“Of course I am. But death is scary. You should be grateful that you’re alive.” I said. I used to disagree with my brother on a lot of topics but I also learned a lot of things from him. Half of them I still don’t understand. Or more likely, I don’t understand why they were so clear to him. Most things that were confusing to me were like basic knowledge to him. And I always admired him for it. He was braver than I will ever be and he was 7 years younger than me. A 20-year-old boy is usually preoccupied with friends or career decisions.
“I am very grateful that I’m alive. But death is also part of someone’s life. Look at it this way: we know what life is, even if we don’t fully understand it. We know what the average person is supposed to do to be happy. We have a bigger understanding of life than we have of death. It may be scary but that’s just cause we don’t know what will happen.”
“We are born, we live, we die, and then that’s it,” I said staring up at the Big Dipper.
“That can’t be it. What happens after we die? Is it just game over, darkness, and silence for eternity? Cause heaven and hell seem a bit too unlikely to me.” John said.
“How should I know?”
“See?” he excitedly said hopping to his feet to look at the view of the town from the hill on which we were standing. “It’s like an ongoing detective novel where we keep waiting for the author to reveal the murderer at the end of the book. What if the reveal is disappointing? Maybe it was someone who we were convinced was the culprit or maybe someone unexpected. That is life. A novel. Each one of our souls is a book. What happens to the books when we die?”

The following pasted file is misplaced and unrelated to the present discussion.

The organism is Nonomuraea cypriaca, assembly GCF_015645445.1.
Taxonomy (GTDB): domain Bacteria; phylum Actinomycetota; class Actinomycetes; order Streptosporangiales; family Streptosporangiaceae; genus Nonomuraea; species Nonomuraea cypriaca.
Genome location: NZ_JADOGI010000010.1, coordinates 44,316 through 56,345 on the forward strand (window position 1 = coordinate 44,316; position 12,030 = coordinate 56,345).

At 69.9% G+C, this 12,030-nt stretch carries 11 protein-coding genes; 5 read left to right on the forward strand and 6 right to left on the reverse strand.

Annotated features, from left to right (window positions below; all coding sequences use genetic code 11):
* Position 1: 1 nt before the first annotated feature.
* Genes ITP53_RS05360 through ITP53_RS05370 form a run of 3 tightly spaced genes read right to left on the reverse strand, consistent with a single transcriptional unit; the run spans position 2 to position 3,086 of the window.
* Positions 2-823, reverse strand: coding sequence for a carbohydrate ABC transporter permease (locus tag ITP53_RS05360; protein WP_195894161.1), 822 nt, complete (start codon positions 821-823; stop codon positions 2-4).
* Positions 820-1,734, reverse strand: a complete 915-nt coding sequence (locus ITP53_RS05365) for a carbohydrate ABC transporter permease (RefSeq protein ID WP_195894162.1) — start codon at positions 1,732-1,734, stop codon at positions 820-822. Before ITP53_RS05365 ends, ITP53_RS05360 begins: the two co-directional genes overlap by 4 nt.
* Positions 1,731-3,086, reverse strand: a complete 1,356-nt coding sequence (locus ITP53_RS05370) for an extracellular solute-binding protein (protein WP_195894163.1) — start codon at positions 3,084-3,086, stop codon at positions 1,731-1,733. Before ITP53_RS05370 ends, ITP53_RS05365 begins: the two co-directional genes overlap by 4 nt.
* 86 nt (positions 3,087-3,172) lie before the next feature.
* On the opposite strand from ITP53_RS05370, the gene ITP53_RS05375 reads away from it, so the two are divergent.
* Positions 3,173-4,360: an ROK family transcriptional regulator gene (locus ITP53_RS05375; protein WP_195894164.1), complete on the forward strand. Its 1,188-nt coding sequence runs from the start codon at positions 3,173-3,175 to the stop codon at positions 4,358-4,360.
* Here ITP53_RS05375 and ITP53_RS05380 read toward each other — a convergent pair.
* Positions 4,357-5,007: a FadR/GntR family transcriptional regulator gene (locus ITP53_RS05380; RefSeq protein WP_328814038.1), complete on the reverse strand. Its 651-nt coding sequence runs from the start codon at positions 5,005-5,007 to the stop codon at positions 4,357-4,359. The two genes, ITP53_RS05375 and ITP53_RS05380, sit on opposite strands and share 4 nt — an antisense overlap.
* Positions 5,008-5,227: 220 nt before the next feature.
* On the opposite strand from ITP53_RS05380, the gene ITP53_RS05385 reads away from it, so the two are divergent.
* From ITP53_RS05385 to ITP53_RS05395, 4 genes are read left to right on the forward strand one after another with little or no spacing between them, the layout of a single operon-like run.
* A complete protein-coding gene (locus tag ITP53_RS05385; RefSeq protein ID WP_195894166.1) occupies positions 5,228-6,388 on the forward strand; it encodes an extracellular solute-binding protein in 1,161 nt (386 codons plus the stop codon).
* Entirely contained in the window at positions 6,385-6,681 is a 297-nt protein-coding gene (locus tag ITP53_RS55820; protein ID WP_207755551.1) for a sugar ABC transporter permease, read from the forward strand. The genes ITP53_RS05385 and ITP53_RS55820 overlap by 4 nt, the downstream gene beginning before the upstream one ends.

“We either get buried or cremated,” I said mockingly.
“I don’t mean that. I mean, our souls. Do the pages become blank once we die?” He said softly.
“What, you mean like reincarnation?” he looked back at me and nodded his head.
“How do you feel about that?” he asked. John often wanted to know my opinion on different things. Not that it ever changed his perspective. I guess he just wanted to know how different brains work.
“It’s kinda scary if I think about it...Imagine being reborn as the same person with the same personality and beliefs but in a different body. I could die tomorrow and be reborn in a rich family.”
“I don’t think that you’ll be the same person, though. The experiences that we went through define who we are and how we think. What if that rich family is abusive? Not necessarily with you but enough to make you think that violence is okay while growing up. Then you would be a rich kid with violence issues who doesn’t care about consequences and hurts anyone he needs to in order to get his way. Because he was taught that violence can solve anything and the consequences don’t matter.”
Usually, after deep conversations, we take a few moments to really think. Just think. The background noises were perfect for thinking, though. Lots of crickets all around us, owls softly hooting in the distance. It was moments like that that I was really going to miss. Moments when I thought to myself ‘my brother is going to be a genius someday’. Moments when I was curious about what his next theory or thought was going to be. Moments when I looked at him and how passionate he was about the things he loved. My brother was my inspiration in life and I sure hope he got the answers to all his questions.